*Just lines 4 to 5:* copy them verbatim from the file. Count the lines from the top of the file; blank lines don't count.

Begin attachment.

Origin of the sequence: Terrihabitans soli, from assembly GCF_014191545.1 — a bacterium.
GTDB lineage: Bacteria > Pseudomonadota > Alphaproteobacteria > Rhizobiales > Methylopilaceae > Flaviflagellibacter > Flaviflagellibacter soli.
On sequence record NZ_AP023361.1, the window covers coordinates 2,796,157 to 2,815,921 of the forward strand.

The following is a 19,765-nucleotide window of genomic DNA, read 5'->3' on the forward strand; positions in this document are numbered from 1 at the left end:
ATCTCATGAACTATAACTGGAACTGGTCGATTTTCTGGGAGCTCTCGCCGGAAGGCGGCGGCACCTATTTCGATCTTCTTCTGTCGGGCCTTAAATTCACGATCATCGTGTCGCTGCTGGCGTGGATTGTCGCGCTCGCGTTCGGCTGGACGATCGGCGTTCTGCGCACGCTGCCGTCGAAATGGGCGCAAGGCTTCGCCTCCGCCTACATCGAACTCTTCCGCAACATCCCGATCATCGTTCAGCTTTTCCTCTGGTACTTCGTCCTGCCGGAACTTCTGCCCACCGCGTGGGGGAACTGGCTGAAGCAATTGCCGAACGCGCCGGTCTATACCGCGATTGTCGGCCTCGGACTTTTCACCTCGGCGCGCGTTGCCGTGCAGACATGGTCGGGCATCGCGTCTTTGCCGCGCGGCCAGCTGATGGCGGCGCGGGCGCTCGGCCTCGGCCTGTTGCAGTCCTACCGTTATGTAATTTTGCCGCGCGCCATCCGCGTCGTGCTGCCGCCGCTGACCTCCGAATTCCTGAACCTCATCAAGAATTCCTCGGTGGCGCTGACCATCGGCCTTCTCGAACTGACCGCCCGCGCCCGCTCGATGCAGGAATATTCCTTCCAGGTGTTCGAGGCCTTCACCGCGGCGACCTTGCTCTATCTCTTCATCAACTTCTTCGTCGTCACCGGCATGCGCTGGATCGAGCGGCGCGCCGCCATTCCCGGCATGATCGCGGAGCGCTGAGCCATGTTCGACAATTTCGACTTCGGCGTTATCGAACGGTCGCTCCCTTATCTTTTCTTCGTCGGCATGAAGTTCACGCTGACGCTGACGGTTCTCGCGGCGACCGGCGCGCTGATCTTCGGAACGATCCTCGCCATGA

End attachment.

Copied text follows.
The following is a 19,765-nucleotide window of genomic DNA, read 5'->3' on the forward strand; positions in this document are numbered from 1 at the left end:
ATCTCATGAACTATAACTGGAACTGGTCGATTTTCTGGGAGCTCTCGCCGGAAGGCGGCGGCACCTATTTCGATCTTCTTCTGTCGGGCCTTAAATTCACGATCATCGTGTCGCTGCTGGCGTGGATTGTCGCGCTCGCGTTCGGCTGGACGATCGGCGTTCTGCGCACGCTGCCGTCGAAATGGGCGCAAGGCTTCGCCTCCGCCTACATCGAACTCTTCCGCAACATCCCGATCATCGTTCAGCTTTTCCTCTGGTACTTCGTCCTGCCGGAACTTCTGCCCACCGCGTGGGGGAACTGGCTGAAGCAATTGCCGAACGCGCCGGTCTATACCGCGATTGTCGGCCTCGGACTTTTCACCTCGGCGCGCGTTGCCGTGCAGACATGGTCGGGCATCGCGTCTTTGCCGCGCGGCCAGCTGATGGCGGCGCGGGCGCTCGGCCTCGGCCTGTTGCAGTCCTACCGTTATGTAATTTTGCCGCGCGCCATCCGCGTCGTGCTGCCGCCGCTGACCTCCGAATTCCTGAACCTCATCAAGAATTCCTCGGTGGCGCTGACCATCGGCCTTCTCGAACTGACCGCCCGCGCCCGCTCGATGCAGGAATATTCCTTCCAGGTGTTCGAGGCCTTCACCGCGGCGACCTTGCTCTATCTCTTCATCAACTTCTTCGTCGTCACCGGCATGCGCTGGATCGAGCGGCGCGCCGCCATTCCCGGCATGATCGCGGAGCGCTGAGCCATGTTCGACAATTTCGACTTCGGCGTTATCGAACGGTCGCTCCCTTATCTTTTCTTCGTCGGCATGAAGTTCACGCTGACGCTGACGGTTCTCGCGGCGACCGGCGCGCTGATCTTCGGAACGATCCTCGCCATGA